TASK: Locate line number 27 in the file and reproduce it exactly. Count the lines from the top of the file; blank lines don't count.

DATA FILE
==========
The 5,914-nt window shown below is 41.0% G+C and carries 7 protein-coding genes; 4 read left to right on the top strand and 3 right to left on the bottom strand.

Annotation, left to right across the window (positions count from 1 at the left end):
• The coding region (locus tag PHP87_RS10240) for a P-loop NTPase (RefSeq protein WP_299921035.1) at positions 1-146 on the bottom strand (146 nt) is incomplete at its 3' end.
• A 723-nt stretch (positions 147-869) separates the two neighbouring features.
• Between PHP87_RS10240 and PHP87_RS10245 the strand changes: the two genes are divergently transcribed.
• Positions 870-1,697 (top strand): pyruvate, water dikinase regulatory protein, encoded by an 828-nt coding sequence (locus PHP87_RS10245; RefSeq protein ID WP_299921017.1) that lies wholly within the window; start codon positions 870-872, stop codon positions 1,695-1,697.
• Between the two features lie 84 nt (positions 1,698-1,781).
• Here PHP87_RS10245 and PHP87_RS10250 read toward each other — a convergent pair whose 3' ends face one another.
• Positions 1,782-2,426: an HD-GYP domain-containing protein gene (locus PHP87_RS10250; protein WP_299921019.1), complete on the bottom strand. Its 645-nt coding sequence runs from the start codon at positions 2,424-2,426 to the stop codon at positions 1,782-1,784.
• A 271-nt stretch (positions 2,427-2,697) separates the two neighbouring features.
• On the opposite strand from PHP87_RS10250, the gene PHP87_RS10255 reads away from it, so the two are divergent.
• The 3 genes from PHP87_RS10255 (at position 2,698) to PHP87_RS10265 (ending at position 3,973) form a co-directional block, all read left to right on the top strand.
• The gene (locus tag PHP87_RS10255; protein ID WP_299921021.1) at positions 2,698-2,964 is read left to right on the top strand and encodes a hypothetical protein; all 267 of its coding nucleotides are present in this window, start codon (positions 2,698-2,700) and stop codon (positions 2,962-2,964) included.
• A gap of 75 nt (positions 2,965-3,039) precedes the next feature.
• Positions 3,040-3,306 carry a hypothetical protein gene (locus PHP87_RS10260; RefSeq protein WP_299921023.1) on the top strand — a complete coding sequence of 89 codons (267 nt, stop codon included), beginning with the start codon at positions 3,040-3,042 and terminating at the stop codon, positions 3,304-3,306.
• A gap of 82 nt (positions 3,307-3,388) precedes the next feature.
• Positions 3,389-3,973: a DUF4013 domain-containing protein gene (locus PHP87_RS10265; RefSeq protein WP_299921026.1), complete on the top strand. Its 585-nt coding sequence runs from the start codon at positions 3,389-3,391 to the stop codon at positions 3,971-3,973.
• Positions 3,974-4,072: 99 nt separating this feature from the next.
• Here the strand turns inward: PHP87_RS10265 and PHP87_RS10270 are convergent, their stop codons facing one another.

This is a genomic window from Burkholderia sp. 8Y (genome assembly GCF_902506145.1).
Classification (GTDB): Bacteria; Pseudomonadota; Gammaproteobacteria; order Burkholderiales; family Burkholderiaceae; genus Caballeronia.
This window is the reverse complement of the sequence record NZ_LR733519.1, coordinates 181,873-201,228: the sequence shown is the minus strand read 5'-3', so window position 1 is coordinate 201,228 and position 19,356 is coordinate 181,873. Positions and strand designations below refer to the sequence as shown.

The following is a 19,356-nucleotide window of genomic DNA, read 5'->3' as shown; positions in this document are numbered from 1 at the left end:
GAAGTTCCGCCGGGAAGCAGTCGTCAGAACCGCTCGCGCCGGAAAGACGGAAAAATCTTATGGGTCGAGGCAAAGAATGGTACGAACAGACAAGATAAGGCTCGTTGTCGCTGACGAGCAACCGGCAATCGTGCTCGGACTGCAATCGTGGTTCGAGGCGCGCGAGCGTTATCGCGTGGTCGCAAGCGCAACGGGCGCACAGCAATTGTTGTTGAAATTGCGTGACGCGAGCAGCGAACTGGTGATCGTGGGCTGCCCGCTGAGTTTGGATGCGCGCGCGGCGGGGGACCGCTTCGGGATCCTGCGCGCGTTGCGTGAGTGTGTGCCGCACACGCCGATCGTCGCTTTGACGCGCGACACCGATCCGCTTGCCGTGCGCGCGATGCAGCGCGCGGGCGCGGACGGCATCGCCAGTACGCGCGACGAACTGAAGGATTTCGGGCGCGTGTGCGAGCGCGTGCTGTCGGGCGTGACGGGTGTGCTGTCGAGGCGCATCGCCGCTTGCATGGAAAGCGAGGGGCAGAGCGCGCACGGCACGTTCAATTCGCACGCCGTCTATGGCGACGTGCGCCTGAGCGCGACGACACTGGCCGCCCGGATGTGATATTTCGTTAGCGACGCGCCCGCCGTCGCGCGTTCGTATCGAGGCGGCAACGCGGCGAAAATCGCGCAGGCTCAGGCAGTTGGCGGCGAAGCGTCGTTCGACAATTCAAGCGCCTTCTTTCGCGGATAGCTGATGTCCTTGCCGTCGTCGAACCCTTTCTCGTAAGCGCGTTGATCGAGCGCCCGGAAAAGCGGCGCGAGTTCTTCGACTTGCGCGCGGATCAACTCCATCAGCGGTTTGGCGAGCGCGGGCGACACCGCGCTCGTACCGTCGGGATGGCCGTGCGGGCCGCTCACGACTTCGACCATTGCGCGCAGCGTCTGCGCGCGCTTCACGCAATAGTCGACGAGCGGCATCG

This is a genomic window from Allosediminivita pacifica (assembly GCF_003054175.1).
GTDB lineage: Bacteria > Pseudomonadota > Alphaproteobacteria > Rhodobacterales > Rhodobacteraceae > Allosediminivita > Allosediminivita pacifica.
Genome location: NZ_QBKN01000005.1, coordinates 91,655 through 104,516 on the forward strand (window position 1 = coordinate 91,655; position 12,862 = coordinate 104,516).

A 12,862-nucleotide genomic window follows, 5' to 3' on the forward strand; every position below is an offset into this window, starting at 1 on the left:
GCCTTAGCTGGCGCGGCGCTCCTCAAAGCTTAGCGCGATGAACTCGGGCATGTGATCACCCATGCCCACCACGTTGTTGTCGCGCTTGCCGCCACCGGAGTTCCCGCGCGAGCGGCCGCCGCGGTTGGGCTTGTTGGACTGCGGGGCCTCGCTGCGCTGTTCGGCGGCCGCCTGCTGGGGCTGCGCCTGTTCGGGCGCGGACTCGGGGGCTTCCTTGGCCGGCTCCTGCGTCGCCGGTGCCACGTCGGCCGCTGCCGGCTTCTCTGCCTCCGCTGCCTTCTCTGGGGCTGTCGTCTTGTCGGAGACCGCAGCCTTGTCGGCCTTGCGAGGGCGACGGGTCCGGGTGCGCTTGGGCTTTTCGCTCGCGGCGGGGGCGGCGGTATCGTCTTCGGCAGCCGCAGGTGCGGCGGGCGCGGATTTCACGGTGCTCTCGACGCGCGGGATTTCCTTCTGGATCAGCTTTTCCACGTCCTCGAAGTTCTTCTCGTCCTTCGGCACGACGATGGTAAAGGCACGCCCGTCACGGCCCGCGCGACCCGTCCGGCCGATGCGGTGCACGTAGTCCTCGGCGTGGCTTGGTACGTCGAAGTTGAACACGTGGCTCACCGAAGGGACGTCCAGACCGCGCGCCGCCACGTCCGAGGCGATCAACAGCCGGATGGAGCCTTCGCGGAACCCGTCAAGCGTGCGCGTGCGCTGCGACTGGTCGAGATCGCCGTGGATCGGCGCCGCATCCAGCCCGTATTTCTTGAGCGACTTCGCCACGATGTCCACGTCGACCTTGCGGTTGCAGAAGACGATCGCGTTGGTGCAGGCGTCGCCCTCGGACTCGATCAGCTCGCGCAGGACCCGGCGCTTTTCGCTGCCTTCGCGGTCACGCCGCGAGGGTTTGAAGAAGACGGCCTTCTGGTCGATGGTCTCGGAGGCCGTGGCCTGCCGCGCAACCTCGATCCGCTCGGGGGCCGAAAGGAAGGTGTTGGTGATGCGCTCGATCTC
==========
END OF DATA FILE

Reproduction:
Genome location: NZ_QBKN01000005.1, coordinates 91,655 through 104,516 on the forward strand (window position 1 = coordinate 91,655; position 12,862 = coordinate 104,516).